Stepping up support for essential workers and their families during a pandemic
By Dr. Vernon White
By Dr. Vernon White
Across the country schools are closed, businesses are shutting their doors, provinces are declaring states of emergencies, and Canadians are being told to stay home. Unless, that is, their work provides an essential service.
Doctors, nurses, police officers, paramedics, and pharmacists are still heading in to work to ensure the population is safe and has what it needs.
Frontline workers are dealing with a population that is scared and stressed out. Police, for instance, will likely be dealing with the fallout of people being isolated in close quarters, which can lead to an increase in domestic abuse cases.
Healthcare workers are not only dealing with the sick, they are going to get busier as numbers increase, and worry about their capacity to treat everyone who needs it will grow.
At the same time, many of these individuals have families at home, who are managing stress of their own on two fronts: spouses, especially those with children at home, are dealing with isolation and separation as we continue social distancing, and they are likely worried about whether their partner will be bringing an increased risk into the home when they return from work.
This, of course, adds to the stress of the frontline workers. It is critical, therefore, that employers and leaders in those emergency services organization are thinking about how they will support for the families of staff.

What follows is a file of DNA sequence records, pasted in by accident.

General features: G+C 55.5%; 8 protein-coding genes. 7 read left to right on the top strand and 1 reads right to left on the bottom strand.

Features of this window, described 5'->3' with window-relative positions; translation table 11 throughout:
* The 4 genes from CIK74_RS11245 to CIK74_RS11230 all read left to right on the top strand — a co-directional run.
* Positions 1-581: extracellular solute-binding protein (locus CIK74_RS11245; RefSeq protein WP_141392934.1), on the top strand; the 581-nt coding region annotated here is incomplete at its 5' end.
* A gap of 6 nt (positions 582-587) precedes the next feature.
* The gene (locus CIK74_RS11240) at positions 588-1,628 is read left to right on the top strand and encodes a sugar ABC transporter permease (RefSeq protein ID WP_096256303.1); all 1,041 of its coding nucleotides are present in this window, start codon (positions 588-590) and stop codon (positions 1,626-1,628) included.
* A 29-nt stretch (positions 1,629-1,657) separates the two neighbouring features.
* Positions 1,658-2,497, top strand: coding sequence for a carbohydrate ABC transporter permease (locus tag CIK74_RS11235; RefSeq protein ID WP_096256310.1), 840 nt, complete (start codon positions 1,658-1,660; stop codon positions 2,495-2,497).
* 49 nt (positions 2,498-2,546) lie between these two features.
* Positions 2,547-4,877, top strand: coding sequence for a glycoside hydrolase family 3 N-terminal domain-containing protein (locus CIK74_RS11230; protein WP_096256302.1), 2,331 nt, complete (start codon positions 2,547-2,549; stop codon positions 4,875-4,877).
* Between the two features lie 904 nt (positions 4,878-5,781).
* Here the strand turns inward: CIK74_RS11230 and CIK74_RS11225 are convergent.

Just as they should be communicating several times a day with staff, ensuring they are keeping them up to date on how the situation is changing, and what’s being experienced with the general population, so too should they be communicating directly with families.
Organizations should be making mental health resources available, communicate emergency access points, and ensure organizational engagement to make families feel supported.
We think of external communications, internal communications, but there should also be regular connection with families which could include the creation of an online forum where family members can talk to and support each other, ask questions, and share tips and tricks for passing the time. Families need updates on the situation and access to clear, factual information in order to feel calm.
This effort should be communicated to the workers, so they know somebody is taking care of their families while we expect them to take care of the population. Supporting and working with the loved ones at home will better ensure staff members can focus their energy on community members who need their support.
The organizations that put the right effort into creating this support system will better guarantee their success in dealing with this very serious situation we are and will continue to face.
Vernon White is presently a sitting Senator and former Chief of Police in both Ottawa and the Durham Region. He also served with the RCMP for more than 20 years. He is also lead consultant with Syntax Prepares, an emergency planning and crisis communications agency.